Friday, November 11, 2011

Legal Analysis of Mayor Slay's Decision to Remove OccupySTL

Fox 2 News had lawyer Chet Pleban on yesterday to analyze the legality of Mayor Slay removing the occupiers from Kiener Plaza. For some reason I can't embed the video, but you can watch it here. It's pretty clear both people on the program have a lot of biases about the occupiers. The clip starts with them linking the Anonymous hacking to the St. Louis group, despite the fact that the Mayor's spokesperson Richard Callow said he didn't think the hacker was part of OccupySTL. They also call the part of the legal interpretation that says Slay is justified in kicking the occupiers out "the good news," later suggest that they're worried about riots from the group, and lament that horrible time in U.S. history known as the 60s. So yeah, it's pretty clear who they're rooting for.

However, what I thought was interesting is that Pleban suggested that while St. Louis City would normally be justified in removing they occupiers (a claim I'm sure Occupy STL disagrees with), the city is now in a pickle because they waited a full month to take any action. So it sounds like he thinks they need to provide some legal justification for why they made the change. I find this interesting because it seems to track the trajectory of my own thoughts.

I previously stated that I could understand why the city felt like it had to enforce the codes on the books. However, I objected when Slay's Chief of Staff Jeff Rainford suddently tried to suggest (on Dana Loesch's radio show) that something had changed and that the occupiers were no longer "not harming anyone." It seems to me that he has not provided sufficient justification for that claim, and if the decision really was the result only of complaints from groups like Bank of America, then it does seem like a change in policy based on a decision to prevent the occupiers from speaking out (quite effectively) against corporatism run amok. Thus, following policy consistently from the beginning might not have been a violation of First Amendment. But changing how they enforce the policy based on the fact that the message was offending local businesses seems like it would be a restriction of free speech.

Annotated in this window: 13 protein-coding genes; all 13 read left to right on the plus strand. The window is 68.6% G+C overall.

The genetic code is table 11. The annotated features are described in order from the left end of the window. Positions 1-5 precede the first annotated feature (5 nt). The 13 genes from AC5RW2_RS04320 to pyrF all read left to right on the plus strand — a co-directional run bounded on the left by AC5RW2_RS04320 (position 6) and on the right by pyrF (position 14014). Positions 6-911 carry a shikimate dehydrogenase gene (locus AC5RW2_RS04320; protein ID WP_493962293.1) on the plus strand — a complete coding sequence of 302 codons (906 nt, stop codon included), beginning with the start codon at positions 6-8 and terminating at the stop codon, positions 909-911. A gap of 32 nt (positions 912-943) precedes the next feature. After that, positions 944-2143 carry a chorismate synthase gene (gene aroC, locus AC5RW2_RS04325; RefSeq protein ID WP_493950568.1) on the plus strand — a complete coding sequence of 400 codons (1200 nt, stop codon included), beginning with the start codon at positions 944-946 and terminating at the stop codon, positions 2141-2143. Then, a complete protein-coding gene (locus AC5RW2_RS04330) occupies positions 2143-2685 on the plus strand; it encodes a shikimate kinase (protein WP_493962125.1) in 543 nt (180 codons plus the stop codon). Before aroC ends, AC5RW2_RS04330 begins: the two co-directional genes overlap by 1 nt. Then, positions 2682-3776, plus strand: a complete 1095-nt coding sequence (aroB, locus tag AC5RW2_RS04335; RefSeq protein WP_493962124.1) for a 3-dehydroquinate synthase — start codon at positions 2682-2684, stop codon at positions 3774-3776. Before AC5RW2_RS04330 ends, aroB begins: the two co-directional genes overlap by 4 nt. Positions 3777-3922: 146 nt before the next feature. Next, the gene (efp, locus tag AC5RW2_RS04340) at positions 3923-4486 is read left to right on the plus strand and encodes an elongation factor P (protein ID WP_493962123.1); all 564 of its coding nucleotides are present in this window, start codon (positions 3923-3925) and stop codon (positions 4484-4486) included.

This is why last night I filled a Sunshine law request with the Mayor's office to try to ascertain what the actual complaints were, and to compare them to statements in support of the occupation. I'll let you know what I find out.

4 comments:

  1. Johnathan McFarlandNovember 12, 2011 at 7:54 AM

    I can not wait to find out how many and what the complaints were. I am very interested in the findings.

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  2. Great idea! I too would love to see the complaints, I would imagine that alot of these complaints were not even from St Louis, but from bloggers and tweeters from all over the country prompted by Slays new friends from from a certain little radio station downtown........

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  3. Excellent observation.
    I'd really like to know more about what caused the sudden impatience. He just couldn't wait to see if the approaching cold weather would cause the OSL movement to fizzle on its own? (I support the cause, but I was wondering how many would remain when it got to be consistently freezing cold.)
    The suggestion that Occupy should move on because of the "coming holidays" was soooo lame.
    One last observation: the Obama campaign is opening its St. Louis office downtown on Washington Ave. on Monday. Did they ask fellow Dem Slay to "resolve" the occupy issue before their unveiling?

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  4. The anchor in question, John Pertzborn, has a long history of having right-wing biases injected during political segments.

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